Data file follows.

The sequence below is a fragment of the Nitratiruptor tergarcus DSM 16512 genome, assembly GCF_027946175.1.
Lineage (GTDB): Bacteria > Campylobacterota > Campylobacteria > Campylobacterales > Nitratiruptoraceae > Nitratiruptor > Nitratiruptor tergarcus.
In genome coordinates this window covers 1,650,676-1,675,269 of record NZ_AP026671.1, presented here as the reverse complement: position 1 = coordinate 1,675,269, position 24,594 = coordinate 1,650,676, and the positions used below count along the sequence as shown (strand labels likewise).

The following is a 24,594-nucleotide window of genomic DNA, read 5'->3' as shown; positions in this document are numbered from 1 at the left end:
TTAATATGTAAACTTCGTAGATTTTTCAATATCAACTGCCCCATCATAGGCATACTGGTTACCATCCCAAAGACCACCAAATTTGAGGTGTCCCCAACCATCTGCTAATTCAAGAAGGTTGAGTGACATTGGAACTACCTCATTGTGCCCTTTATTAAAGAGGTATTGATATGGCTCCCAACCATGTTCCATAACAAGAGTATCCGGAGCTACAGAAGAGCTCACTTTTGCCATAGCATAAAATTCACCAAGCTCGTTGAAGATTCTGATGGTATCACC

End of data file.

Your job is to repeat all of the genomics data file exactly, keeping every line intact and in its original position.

The sequence below is a fragment of the Nitratiruptor tergarcus DSM 16512 genome, assembly GCF_027946175.1.
Lineage (GTDB): Bacteria > Campylobacterota > Campylobacteria > Campylobacterales > Nitratiruptoraceae > Nitratiruptor > Nitratiruptor tergarcus.
In genome coordinates this window covers 1,650,676-1,675,269 of record NZ_AP026671.1, presented here as the reverse complement: position 1 = coordinate 1,675,269, position 24,594 = coordinate 1,650,676, and the positions used below count along the sequence as shown (strand labels likewise).

The following is a 24,594-nucleotide window of genomic DNA, read 5'->3' as shown; positions in this document are numbered from 1 at the left end:
TTAATATGTAAACTTCGTAGATTTTTCAATATCAACTGCCCCATCATAGGCATACTGGTTACCATCCCAAAGACCACCAAATTTGAGGTGTCCCCAACCATCTGCTAATTCAAGAAGGTTGAGTGACATTGGAACTACCTCATTGTGCCCTTTATTAAAGAGGTATTGATATGGCTCCCAACCATGTTCCATAACAAGAGTATCCGGAGCTACAGAAGAGCTCACTTTTGCCATAGCATAAAATTCACCAAGCTCGTTGAAGATTCTGATGGTATCACC